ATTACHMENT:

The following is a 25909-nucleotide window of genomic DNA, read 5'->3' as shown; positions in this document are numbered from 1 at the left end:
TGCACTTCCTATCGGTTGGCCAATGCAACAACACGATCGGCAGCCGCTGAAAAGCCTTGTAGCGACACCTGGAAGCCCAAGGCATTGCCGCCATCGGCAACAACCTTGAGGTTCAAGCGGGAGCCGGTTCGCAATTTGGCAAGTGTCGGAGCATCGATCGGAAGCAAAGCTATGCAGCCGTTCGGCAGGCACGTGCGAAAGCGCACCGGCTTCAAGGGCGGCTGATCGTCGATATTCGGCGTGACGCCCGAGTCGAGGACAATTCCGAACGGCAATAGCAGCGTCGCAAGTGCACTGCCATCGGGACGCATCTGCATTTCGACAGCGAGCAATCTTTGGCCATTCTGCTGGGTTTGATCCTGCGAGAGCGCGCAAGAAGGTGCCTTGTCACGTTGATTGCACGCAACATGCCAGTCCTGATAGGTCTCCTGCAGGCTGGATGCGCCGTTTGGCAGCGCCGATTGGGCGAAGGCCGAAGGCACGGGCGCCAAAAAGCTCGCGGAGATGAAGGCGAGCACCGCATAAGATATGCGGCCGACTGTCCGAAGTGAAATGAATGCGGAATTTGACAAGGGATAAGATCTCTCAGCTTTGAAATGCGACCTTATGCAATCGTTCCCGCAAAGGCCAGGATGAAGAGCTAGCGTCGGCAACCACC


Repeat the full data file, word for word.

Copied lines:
The following is a 25909-nucleotide window of genomic DNA, read 5'->3' as shown; positions in this document are numbered from 1 at the left end:
TGCACTTCCTATCGGTTGGCCAATGCAACAACACGATCGGCAGCCGCTGAAAAGCCTTGTAGCGACACCTGGAAGCCCAAGGCATTGCCGCCATCGGCAACAACCTTGAGGTTCAAGCGGGAGCCGGTTCGCAATTTGGCAAGTGTCGGAGCATCGATCGGAAGCAAAGCTATGCAGCCGTTCGGCAGGCACGTGCGAAAGCGCACCGGCTTCAAGGGCGGCTGATCGTCGATATTCGGCGTGACGCCCGAGTCGAGGACAATTCCGAACGGCAATAGCAGCGTCGCAAGTGCACTGCCATCGGGACGCATCTGCATTTCGACAGCGAGCAATCTTTGGCCATTCTGCTGGGTTTGATCCTGCGAGAGCGCGCAAGAAGGTGCCTTGTCACGTTGATTGCACGCAACATGCCAGTCCTGATAGGTCTCCTGCAGGCTGGATGCGCCGTTTGGCAGCGCCGATTGGGCGAAGGCCGAAGGCACGGGCGCCAAAAAGCTCGCGGAGATGAAGGCGAGCACCGCATAAGATATGCGGCCGACTGTCCGAAGTGAAATGAATGCGGAATTTGACAAGGGATAAGATCTCTCAGCTTTGAAATGCGACCTTATGCAATCGTTCCCGCAAAGGCCAGGATGAAGAGCTAGCGTCGGCAACCACC